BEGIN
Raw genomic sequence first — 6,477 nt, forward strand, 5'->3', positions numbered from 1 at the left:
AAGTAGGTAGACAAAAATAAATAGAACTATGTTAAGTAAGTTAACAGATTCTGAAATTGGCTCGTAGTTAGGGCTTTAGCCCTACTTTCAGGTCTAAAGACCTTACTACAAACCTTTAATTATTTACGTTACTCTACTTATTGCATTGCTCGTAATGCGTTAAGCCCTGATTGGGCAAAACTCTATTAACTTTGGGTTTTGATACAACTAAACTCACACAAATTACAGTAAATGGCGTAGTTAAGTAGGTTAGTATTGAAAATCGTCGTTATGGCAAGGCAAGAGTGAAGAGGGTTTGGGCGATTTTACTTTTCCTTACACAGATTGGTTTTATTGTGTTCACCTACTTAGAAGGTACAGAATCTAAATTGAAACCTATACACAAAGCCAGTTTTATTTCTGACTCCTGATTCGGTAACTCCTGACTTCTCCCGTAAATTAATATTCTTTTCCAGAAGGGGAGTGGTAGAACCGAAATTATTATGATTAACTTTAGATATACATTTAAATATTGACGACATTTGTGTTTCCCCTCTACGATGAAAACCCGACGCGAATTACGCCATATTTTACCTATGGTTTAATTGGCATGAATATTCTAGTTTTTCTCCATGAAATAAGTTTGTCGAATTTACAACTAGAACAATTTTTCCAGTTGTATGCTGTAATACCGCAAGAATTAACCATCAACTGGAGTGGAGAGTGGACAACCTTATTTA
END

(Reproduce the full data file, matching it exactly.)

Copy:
Raw genomic sequence first — 6,477 nt, forward strand, 5'->3', positions numbered from 1 at the left:
AAGTAGGTAGACAAAAATAAATAGAACTATGTTAAGTAAGTTAACAGATTCTGAAATTGGCTCGTAGTTAGGGCTTTAGCCCTACTTTCAGGTCTAAAGACCTTACTACAAACCTTTAATTATTTACGTTACTCTACTTATTGCATTGCTCGTAATGCGTTAAGCCCTGATTGGGCAAAACTCTATTAACTTTGGGTTTTGATACAACTAAACTCACACAAATTACAGTAAATGGCGTAGTTAAGTAGGTTAGTATTGAAAATCGTCGTTATGGCAAGGCAAGAGTGAAGAGGGTTTGGGCGATTTTACTTTTCCTTACACAGATTGGTTTTATTGTGTTCACCTACTTAGAAGGTACAGAATCTAAATTGAAACCTATACACAAAGCCAGTTTTATTTCTGACTCCTGATTCGGTAACTCCTGACTTCTCCCGTAAATTAATATTCTTTTCCAGAAGGGGAGTGGTAGAACCGAAATTATTATGATTAACTTTAGATATACATTTAAATATTGACGACATTTGTGTTTCCCCTCTACGATGAAAACCCGACGCGAATTACGCCATATTTTACCTATGGTTTAATTGGCATGAATATTCTAGTTTTTCTCCATGAAATAAGTTTGTCGAATTTACAACTAGAACAATTTTTCCAGTTGTATGCTGTAATACCGCAAGAATTAACCATCAACTGGAGTGGAGAGTGGACAACCTTATTTA